Hey hey!!! Summer is coming to a close but my summer sewing is not done yet! I had the pleasure of joining a fun week of Misty Hacks with the debut pattern from Sew Altered Style, Misty Top & Dress. There have been some really fun hacks shared already, be sure to check them out with the #mistyhack on Insta!
I want to first share a little background info on the pattern before I share how I hacked it into a tiered sundress with tie shoulder straps! I’ve got a full tutorial for you…but first let’s learn more about Misty!
Misty is a Top & Dress pattern with a feminine deep v-neck front and two options for the back neckline. The pattern includes a straight strap or a cross back strap option. The amazing size range is a definite win: sizes 0-30! The Misty has bust darts for a really tailored look and two cup options: A/B & C/D. The Misty dress has two length options. The dress also includes an option for a cinched waist with drawstring or elastic. The top and dress can be cut on the fold or with a center seam. I’m just imagining some awesome herringbone stripe detail going on with that center seam!
I think Mac and Katie did an incredible job of taking in feedback from their followers on what they want included in a pattern because this pdf is jam packed! Sizing tips, adjustment tips, cutting checklists, printing guides, layer printing, cutting layouts, quick sew sheet, and great sewing tips throughout the full tutorial make this a great beginner sewing pattern.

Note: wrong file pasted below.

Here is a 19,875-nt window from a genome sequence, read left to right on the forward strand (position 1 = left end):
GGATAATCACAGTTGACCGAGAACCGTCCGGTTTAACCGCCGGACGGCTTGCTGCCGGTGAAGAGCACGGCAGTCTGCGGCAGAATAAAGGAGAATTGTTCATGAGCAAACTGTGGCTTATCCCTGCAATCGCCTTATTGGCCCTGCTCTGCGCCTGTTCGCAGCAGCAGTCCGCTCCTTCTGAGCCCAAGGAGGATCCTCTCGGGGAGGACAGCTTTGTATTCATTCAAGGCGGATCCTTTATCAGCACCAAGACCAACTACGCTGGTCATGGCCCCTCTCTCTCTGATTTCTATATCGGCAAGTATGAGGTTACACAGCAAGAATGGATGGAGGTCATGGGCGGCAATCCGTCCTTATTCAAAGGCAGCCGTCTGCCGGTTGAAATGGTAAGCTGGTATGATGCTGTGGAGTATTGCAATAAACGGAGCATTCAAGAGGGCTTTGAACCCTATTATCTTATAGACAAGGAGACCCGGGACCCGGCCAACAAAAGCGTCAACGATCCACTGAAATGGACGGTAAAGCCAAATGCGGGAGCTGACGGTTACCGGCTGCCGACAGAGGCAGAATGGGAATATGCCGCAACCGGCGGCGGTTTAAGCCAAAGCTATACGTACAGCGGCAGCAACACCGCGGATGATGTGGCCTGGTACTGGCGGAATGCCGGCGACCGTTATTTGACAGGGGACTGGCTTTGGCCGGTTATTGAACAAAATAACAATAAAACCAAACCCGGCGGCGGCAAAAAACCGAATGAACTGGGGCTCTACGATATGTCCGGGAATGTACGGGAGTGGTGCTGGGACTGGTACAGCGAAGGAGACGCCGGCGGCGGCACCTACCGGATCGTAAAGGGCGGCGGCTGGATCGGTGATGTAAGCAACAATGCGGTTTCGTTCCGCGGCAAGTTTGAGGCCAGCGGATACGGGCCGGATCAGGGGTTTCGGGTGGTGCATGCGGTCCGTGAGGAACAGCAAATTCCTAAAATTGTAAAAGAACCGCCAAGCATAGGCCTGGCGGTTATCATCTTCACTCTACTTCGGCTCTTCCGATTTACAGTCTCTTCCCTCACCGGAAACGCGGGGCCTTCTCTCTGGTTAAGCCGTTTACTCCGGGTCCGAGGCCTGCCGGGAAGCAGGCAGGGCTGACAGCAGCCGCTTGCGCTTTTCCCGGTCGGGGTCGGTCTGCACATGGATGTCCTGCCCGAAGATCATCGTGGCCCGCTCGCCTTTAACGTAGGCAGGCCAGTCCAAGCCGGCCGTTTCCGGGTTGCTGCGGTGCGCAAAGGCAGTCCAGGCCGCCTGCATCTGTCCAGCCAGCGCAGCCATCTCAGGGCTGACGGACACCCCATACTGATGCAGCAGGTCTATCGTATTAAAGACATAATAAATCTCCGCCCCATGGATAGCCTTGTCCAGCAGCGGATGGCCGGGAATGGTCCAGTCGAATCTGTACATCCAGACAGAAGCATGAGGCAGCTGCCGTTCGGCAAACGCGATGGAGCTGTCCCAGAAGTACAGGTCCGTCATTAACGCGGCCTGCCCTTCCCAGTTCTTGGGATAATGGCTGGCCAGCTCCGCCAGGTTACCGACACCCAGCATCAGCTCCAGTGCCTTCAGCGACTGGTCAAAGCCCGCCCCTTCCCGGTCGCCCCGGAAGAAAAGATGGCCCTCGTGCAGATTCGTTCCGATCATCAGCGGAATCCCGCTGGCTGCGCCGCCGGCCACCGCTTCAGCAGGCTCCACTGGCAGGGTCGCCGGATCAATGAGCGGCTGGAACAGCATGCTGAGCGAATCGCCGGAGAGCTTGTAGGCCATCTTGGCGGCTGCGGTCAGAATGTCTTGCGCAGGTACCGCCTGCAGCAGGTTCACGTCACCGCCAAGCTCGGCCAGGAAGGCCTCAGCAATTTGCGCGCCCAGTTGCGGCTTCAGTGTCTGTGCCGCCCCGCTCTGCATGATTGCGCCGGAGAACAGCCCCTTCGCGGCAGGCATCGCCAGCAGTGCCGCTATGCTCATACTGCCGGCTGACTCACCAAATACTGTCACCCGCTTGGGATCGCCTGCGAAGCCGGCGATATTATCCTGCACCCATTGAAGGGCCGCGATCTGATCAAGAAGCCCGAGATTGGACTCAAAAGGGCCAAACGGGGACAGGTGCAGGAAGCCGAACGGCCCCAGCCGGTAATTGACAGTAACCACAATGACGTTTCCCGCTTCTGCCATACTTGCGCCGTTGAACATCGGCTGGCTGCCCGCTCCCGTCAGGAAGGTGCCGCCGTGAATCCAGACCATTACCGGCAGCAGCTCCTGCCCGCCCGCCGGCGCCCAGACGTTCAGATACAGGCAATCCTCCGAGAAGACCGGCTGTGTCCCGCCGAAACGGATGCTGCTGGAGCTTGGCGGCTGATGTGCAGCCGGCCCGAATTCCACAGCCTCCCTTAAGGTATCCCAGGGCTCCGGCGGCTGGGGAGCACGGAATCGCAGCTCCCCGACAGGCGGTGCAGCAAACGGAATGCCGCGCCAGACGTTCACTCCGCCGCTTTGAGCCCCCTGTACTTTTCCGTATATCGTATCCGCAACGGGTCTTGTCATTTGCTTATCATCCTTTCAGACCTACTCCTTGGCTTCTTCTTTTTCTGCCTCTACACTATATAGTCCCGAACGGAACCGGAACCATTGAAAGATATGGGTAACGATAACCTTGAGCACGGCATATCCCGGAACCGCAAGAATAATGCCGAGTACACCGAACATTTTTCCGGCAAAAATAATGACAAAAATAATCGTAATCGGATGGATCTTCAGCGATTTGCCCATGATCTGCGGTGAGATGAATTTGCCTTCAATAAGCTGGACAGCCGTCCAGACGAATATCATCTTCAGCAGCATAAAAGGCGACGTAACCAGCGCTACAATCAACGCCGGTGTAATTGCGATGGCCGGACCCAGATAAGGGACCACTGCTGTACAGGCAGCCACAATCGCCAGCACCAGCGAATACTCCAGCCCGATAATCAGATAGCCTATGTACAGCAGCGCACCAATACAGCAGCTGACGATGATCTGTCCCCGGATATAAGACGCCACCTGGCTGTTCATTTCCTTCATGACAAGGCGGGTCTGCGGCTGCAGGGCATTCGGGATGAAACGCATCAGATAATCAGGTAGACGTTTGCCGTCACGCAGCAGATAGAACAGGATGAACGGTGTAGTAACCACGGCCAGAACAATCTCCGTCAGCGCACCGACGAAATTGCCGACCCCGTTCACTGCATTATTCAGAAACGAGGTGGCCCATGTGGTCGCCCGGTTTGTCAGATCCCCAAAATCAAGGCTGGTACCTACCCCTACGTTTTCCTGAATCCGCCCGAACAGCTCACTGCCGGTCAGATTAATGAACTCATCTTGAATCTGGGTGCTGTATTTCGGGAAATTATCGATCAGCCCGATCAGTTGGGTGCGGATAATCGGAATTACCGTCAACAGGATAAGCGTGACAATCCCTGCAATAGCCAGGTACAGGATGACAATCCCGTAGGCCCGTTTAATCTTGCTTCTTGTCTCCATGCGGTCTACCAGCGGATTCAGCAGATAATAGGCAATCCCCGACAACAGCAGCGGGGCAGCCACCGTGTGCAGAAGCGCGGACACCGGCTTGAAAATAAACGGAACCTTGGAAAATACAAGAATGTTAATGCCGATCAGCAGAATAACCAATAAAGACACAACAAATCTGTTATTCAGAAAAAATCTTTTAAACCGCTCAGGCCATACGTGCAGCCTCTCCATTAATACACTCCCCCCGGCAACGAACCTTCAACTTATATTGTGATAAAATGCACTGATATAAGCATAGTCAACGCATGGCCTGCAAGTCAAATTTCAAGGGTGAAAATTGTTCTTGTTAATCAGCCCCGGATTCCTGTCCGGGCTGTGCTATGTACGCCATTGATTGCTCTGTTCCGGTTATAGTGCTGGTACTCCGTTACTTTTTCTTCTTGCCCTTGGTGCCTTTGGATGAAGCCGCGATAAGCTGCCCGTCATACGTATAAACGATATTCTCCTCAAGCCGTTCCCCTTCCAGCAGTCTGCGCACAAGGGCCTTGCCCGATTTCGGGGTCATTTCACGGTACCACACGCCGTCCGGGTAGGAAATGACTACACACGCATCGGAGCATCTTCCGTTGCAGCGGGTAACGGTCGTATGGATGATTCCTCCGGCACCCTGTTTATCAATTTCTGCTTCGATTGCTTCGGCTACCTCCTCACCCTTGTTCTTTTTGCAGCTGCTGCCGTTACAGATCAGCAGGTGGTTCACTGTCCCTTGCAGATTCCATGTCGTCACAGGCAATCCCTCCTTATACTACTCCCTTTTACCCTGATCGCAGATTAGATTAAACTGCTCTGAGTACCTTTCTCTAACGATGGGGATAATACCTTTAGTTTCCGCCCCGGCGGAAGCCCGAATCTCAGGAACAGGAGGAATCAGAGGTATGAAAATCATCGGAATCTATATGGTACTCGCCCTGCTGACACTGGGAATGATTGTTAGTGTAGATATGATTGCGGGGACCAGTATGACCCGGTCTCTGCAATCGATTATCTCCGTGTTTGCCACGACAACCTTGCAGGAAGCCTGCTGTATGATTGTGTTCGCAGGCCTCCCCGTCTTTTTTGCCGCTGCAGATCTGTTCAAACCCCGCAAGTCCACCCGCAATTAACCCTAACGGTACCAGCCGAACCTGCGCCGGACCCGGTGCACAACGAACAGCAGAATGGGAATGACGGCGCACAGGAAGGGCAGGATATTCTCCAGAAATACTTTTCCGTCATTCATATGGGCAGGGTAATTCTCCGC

Don’t leave me just yet to purchase this pattern although I know after reading all those details about it, it’s hard to stay here and read more! Let’s look at my hack and how you can easily recreate it using the Misty Pattern.
DIY: Tiered Sundress Tutorial
To start, you’ll need to print the front and back for your size. I printed the entire front and back so that I could measure the full dress length, but you could probably just go off of finished measurements if you wanted to save paper. I also printed the wide strap pattern piece.
Modifying the Pattern Pieces
- Adjust your front and back pattern piece to end at your natural waist, and then add a 3/8″ seam allowance to the bottom line. The waist marking for the drawstring/elastic waist casing is a bit lower than where my natural waist hit so I just folded the piece up a tad to get it right for my body proportion. I love having the seam at my natural waist as I find it most flattering. I cut one main and one lining for each bodice front & back (I used the fold line but you could still do the center seam if you desired!). You could use the facing still but I thought having a double layer at the waist seam will be a bit more stable for the weight of the tiered skirt.
2. The wide strap will be cut 4 on the fold instead of just a straight cut of the pattern piece. This will give you ample length to tie the cute shoulder straps! If you wanted smaller bows and tails, you can reduce the width of the pattern piece slightly and then cut on the fold but I loved how the straps are on mine!